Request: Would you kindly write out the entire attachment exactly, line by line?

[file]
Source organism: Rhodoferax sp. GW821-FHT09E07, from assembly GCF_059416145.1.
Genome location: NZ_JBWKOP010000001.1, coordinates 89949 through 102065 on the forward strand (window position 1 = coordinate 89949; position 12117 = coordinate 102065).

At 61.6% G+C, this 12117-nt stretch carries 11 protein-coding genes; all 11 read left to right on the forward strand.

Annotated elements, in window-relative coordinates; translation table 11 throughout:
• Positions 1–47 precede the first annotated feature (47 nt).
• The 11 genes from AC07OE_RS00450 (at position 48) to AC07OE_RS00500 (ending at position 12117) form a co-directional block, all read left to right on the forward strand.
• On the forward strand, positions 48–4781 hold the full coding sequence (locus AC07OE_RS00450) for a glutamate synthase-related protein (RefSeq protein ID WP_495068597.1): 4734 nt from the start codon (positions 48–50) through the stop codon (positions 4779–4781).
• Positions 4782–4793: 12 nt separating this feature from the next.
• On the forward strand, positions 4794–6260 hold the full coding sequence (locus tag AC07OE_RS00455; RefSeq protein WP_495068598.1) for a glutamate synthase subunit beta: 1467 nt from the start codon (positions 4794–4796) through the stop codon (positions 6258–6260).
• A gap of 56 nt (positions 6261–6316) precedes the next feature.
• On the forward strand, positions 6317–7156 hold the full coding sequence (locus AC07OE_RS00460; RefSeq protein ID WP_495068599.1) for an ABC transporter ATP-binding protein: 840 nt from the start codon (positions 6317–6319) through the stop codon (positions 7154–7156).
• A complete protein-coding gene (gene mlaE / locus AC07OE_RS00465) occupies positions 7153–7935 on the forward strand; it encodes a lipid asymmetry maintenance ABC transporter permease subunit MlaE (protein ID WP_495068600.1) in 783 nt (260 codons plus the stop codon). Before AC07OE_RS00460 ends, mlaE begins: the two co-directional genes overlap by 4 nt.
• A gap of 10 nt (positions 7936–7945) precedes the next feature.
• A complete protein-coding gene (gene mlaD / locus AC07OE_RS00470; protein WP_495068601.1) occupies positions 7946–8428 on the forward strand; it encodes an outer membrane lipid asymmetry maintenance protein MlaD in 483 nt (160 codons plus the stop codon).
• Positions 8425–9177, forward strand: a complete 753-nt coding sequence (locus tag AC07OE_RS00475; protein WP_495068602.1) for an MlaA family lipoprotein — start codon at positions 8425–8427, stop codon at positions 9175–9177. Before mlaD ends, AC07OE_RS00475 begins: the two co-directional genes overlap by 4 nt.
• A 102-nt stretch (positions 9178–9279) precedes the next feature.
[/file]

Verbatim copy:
Source organism: Rhodoferax sp. GW821-FHT09E07, from assembly GCF_059416145.1.
Genome location: NZ_JBWKOP010000001.1, coordinates 89949 through 102065 on the forward strand (window position 1 = coordinate 89949; position 12117 = coordinate 102065).

At 61.6% G+C, this 12117-nt stretch carries 11 protein-coding genes; all 11 read left to right on the forward strand.

Annotated elements, in window-relative coordinates; translation table 11 throughout:
• Positions 1–47 precede the first annotated feature (47 nt).
• The 11 genes from AC07OE_RS00450 (at position 48) to AC07OE_RS00500 (ending at position 12117) form a co-directional block, all read left to right on the forward strand.
• On the forward strand, positions 48–4781 hold the full coding sequence (locus AC07OE_RS00450) for a glutamate synthase-related protein (RefSeq protein ID WP_495068597.1): 4734 nt from the start codon (positions 48–50) through the stop codon (positions 4779–4781).
• Positions 4782–4793: 12 nt separating this feature from the next.
• On the forward strand, positions 4794–6260 hold the full coding sequence (locus tag AC07OE_RS00455; RefSeq protein WP_495068598.1) for a glutamate synthase subunit beta: 1467 nt from the start codon (positions 4794–4796) through the stop codon (positions 6258–6260).
• A gap of 56 nt (positions 6261–6316) precedes the next feature.
• On the forward strand, positions 6317–7156 hold the full coding sequence (locus AC07OE_RS00460; RefSeq protein ID WP_495068599.1) for an ABC transporter ATP-binding protein: 840 nt from the start codon (positions 6317–6319) through the stop codon (positions 7154–7156).
• A complete protein-coding gene (gene mlaE / locus AC07OE_RS00465) occupies positions 7153–7935 on the forward strand; it encodes a lipid asymmetry maintenance ABC transporter permease subunit MlaE (protein ID WP_495068600.1) in 783 nt (260 codons plus the stop codon). Before AC07OE_RS00460 ends, mlaE begins: the two co-directional genes overlap by 4 nt.
• A gap of 10 nt (positions 7936–7945) precedes the next feature.
• A complete protein-coding gene (gene mlaD / locus AC07OE_RS00470; protein WP_495068601.1) occupies positions 7946–8428 on the forward strand; it encodes an outer membrane lipid asymmetry maintenance protein MlaD in 483 nt (160 codons plus the stop codon).
• Positions 8425–9177, forward strand: a complete 753-nt coding sequence (locus tag AC07OE_RS00475; protein WP_495068602.1) for an MlaA family lipoprotein — start codon at positions 8425–8427, stop codon at positions 9175–9177. Before mlaD ends, AC07OE_RS00475 begins: the two co-directional genes overlap by 4 nt.
• A 102-nt stretch (positions 9178–9279) precedes the next feature.